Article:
Spotify's allure lies in its ability to deliver an endless music stream, but this stream comes with a cost. The app relies on steady data retrieval, which translates to consistent network activity — a process that demands continuous CPU engagement. While the instant gratification of accessing your favorite tunes is undeniable, the hidden cost of this real-time data processing is a dip in battery longevity.

Moreover, Spotify's reliance on rich graphical content, album art, and dynamic user interfaces can further strain your Mac's GPU, amplifying the app's energy demands. The visual allure that enhances the user experience can inadvertently contribute to the power toll exacted on your device.

Perhaps the most significant factor towards Spotify's status as a stealth battery drainer is its penchant for operating in the background, even when the app is minimized or not actively playing music. This behavior allows for instant playback when you switch back to the app. Still, it can also translate to ongoing resource utilization, chipping away at your battery life even when you're not directly engaged with the app.

To optimize Spotify's impact on your Mac's battery, consider employing strategies such as manual pausing or quitting the app when not in use. Additionally, exploring the app's settings to adjust playback quality and disable features like automatic startup can help curb its energy consumption. As well, much like Google Chrome, a switch to Apple's default alternative to Spotify can help. Apple Music can also provide listeners access to a gallery of additional features, such as spatial and lossless audio.


In the era of virtual meetings and remote collaborations, Zoom has become a household name, enabling seamless connections and interactions across screens. However, the very app that facilitates these interactions is quite the power drain.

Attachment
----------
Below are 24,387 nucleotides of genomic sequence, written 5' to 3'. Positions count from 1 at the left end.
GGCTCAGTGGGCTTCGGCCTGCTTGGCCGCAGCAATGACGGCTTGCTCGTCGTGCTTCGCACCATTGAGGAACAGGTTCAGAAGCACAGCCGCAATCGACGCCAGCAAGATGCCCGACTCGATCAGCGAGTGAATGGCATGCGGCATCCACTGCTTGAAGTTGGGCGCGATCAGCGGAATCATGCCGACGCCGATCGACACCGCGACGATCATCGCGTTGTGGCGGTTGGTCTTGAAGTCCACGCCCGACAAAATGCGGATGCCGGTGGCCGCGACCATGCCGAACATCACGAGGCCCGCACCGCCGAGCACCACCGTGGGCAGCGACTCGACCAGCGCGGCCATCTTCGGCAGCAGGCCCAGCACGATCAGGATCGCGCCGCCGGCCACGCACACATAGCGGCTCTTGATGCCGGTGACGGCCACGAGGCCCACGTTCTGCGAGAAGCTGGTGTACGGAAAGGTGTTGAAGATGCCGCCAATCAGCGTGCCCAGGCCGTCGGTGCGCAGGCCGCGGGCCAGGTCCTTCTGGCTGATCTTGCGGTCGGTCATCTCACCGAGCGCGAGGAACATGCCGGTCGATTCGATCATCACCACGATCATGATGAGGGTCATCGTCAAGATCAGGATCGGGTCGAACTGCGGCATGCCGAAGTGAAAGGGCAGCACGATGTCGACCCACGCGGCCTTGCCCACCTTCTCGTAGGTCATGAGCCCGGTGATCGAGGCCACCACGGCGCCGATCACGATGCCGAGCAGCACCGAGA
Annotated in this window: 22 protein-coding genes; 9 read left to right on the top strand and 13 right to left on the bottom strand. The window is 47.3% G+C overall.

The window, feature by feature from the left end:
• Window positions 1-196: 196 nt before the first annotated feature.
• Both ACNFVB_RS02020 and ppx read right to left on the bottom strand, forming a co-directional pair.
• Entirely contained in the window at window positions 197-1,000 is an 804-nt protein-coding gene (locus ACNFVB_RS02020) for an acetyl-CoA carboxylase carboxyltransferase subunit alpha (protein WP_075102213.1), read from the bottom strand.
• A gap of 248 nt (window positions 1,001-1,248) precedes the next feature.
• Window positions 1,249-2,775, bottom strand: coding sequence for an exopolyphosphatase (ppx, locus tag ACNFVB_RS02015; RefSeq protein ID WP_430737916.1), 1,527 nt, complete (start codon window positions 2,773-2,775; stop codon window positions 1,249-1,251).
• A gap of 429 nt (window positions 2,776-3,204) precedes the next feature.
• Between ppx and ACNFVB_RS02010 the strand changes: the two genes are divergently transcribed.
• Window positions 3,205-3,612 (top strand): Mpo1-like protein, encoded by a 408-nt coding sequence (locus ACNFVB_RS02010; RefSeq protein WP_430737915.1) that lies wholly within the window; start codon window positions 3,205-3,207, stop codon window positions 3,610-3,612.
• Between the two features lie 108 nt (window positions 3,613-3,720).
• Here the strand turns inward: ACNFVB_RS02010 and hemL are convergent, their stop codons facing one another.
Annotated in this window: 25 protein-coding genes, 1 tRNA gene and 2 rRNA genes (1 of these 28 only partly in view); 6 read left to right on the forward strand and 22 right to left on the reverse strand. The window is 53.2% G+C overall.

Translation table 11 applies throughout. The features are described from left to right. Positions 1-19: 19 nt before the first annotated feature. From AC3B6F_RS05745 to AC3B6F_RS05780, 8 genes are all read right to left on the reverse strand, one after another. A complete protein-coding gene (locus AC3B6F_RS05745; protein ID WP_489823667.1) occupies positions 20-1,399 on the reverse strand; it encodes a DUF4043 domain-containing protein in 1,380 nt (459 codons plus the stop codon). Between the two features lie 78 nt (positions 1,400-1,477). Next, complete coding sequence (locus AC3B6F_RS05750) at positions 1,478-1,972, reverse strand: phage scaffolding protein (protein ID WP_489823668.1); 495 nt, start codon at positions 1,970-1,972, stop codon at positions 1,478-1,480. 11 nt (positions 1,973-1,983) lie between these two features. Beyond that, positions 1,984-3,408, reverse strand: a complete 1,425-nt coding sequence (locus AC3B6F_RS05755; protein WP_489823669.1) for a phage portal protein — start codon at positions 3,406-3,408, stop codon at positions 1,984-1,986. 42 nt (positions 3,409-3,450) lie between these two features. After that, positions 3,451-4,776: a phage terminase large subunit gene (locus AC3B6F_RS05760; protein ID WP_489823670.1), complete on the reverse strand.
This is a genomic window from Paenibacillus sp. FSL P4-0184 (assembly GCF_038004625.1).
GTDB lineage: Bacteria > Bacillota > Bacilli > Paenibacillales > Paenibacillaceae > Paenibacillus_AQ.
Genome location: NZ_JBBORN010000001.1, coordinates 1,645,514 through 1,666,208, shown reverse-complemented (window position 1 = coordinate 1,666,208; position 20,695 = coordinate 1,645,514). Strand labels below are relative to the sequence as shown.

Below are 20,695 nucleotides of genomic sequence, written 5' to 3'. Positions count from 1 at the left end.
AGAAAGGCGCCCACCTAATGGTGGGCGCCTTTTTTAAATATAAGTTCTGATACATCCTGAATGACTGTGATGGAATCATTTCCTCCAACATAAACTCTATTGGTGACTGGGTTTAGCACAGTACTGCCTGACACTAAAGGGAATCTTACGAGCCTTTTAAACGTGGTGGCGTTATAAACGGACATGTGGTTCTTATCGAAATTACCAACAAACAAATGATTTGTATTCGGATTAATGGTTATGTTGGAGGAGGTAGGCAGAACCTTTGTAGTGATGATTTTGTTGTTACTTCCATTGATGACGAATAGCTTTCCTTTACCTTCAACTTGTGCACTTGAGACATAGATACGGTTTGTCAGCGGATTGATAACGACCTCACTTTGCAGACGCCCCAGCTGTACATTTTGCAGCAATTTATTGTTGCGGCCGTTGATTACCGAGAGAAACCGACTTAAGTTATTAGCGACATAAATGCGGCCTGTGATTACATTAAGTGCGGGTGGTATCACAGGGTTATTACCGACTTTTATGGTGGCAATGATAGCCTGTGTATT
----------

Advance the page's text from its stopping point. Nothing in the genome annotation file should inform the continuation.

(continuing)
Zoom's prowess in delivering real-time audio and video across diverse devices is impressive, but this feat comes at a cost. The app's sophisticated algorithms for encoding, decoding, and transmitting multimedia content require a consistent stream of data — a process that continually engages your Mac's CPU. The result? A dip in battery performance that might go unnoticed amid discussions and presentations.

Furthermore, Zoom's interactive features, including video backgrounds and real-time collaboration tools, contribute to further hardware utilization. As your Mac dedicates resources to rendering high-quality video and managing concurrent content sharing, the energy expenditure inevitably escalates.

The same criticism of Zoom here is increased amongst similar apps like Skype and Microsoft Teams. One more common aspect shared by all of these is their tendency to run in the background, even with no window open. To mitigate the effect these apps have on your Mac's battery, it's worthwhile to make a practice out of manually quitting the app when not in use. It can also boost battery life to keep any call in "speaker view" rather than "gallery view" and to disable virtual backgrounds while on a call.

Adobe Photoshop

Adobe Photoshop is the undisputed king of photo editing software, popularity-wise. The popularity of Photoshop extends so far as the software's name becoming a verb for photo editing. However, beneath its sophisticated tools and artistic potential lies an energy drain that can sneakily impact your Mac's battery life.